Sealed interfaces in Kotlin enable us to define a restricted hierarchy of types, allowing us to maintain more control over our type system. As with sealed classes, all implementations of a sealed interface must be declared in the same file as the interface itself.

Here’s a simple example of a sealed interface:

sealed interface Expr {
    class Const(val number: Double) : Expr
    class Add(val e1: Expr, val e2: Expr) : Expr
    class Mult(val e1: Expr, val e2: Expr) : Expr

fun eval(expr: Expr): Double = when (expr) {
    is Expr.Const -> expr.number
    is Expr.Add -> eval(expr.e1) + eval(expr.e2)
    is Expr.Mult -> eval(expr.e1) * eval(expr.e2)

In this example, Expr is a sealed interface with three implementations: Const, Add, and Mult. The eval function uses pattern matching to handle each type of Expr. Because Expr is sealed, we know at compile-time that it can only have one of these three types, making our when expression exhaustive.

Comparing with Scala’s Sealed Traits

Sealed interfaces in Kotlin are similar to Scala’s sealed traits. They both limit the extendability of a trait or interface to a known number of implementations, making them extremely useful for pattern matching. This feature can significantly improve the reliability of your code by making it impossible to forget a case when handling a type that belongs to a sealed hierarchy. While the syntax differs slightly, the concept is the same. Both Kotlin’s sealed interfaces and Scala’s sealed traits provide a way to define a type hierarchy where you know all possible subtypes at compile time, allowing for exhaustive when or match expressions. Kotlin’s pattern matching has some limitations, mentioned in the previous blogpost (in short no support for deep matching, nested patterns, binding variables to parts of the matched object).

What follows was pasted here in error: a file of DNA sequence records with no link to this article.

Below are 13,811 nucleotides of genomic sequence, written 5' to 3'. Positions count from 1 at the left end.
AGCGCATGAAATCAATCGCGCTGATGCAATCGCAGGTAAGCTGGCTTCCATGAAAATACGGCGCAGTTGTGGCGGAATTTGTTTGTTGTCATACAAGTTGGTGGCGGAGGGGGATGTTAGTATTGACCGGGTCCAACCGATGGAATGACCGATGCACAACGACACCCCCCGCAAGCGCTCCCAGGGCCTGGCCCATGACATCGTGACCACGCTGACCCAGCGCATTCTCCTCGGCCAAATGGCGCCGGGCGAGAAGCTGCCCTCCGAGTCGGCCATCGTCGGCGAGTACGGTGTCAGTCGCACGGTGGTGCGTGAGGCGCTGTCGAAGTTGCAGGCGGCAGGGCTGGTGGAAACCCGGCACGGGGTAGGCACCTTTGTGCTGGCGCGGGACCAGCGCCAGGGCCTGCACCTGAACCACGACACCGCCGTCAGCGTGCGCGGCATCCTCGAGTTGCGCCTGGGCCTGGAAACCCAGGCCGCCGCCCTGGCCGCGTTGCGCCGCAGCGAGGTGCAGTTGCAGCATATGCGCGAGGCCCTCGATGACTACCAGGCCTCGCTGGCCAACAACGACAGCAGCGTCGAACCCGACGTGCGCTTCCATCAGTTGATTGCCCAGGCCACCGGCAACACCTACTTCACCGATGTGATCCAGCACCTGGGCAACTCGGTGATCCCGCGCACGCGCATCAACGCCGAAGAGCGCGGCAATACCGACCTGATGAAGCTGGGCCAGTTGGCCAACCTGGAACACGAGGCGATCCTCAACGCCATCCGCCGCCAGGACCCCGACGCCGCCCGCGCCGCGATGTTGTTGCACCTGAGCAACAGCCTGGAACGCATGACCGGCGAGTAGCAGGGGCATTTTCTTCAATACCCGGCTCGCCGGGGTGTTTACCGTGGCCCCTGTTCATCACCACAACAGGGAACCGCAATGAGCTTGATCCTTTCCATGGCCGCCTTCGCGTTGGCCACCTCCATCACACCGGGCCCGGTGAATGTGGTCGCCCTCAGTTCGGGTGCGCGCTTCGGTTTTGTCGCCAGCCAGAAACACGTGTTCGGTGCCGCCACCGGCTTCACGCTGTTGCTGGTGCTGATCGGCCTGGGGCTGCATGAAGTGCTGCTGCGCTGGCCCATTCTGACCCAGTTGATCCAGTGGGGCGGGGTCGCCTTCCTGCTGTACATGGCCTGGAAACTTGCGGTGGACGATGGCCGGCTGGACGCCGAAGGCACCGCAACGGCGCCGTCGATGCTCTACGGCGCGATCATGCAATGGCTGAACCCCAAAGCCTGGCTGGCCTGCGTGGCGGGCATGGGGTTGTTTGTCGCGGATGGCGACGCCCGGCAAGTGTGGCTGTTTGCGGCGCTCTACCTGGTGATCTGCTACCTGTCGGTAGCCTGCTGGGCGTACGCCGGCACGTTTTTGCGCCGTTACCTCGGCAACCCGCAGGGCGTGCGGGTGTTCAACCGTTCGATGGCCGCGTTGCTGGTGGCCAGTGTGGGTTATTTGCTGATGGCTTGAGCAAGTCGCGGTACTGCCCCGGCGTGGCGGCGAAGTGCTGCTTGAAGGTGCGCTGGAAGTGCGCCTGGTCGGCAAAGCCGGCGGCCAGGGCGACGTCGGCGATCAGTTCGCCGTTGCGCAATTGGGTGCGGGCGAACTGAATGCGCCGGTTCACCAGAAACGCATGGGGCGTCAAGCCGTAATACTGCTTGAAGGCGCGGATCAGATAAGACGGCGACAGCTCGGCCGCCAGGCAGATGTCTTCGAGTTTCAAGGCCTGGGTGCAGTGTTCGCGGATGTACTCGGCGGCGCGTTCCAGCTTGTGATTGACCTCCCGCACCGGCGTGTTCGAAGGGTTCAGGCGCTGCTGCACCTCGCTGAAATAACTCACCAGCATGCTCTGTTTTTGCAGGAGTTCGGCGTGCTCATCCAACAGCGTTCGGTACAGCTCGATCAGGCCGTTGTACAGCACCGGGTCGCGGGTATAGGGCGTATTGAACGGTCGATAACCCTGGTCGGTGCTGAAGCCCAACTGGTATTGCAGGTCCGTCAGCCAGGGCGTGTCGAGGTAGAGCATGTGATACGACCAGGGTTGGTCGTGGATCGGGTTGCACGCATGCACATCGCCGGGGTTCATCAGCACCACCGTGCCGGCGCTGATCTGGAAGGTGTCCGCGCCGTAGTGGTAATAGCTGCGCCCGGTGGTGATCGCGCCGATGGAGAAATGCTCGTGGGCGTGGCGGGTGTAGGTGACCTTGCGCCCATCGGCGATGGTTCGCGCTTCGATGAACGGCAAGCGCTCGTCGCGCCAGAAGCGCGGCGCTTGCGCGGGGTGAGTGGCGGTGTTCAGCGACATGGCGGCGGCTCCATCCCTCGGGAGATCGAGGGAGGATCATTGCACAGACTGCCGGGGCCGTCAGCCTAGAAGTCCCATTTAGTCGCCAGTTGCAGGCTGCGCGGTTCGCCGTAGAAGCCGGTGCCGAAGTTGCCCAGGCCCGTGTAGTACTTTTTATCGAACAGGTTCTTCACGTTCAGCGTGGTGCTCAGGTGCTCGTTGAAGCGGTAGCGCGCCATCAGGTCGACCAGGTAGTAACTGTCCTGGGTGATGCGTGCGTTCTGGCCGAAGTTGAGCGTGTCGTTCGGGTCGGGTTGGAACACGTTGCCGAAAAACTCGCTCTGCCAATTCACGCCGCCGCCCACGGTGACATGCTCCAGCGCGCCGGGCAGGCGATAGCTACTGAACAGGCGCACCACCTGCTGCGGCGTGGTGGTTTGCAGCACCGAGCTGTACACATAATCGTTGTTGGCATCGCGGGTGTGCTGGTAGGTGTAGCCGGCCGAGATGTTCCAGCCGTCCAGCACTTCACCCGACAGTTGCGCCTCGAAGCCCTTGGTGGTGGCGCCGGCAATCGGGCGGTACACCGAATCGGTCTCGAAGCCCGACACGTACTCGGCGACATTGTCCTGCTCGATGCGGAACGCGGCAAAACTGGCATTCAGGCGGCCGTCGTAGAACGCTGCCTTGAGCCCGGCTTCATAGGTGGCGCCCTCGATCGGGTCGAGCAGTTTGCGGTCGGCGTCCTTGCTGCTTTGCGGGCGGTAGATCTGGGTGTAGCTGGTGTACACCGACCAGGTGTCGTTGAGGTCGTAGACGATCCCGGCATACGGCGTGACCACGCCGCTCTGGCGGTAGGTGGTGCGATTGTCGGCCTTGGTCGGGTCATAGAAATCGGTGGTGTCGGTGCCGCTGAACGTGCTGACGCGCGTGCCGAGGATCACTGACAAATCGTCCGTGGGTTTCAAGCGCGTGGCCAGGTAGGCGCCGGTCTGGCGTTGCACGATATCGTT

Inline Classes and Value Classes: Lightweight Wrapper for Primitive Types:

This feature, similar to Scala’s Value classes, allows us to create a type that carries some additional semantic meaning but without the runtime overhead of a full class. An inline class gets compiled to its underlying type, and no instantiation of the class occurs at runtime. Inline classes are a subset of value-based classes. They don’t have an identity and can only hold values.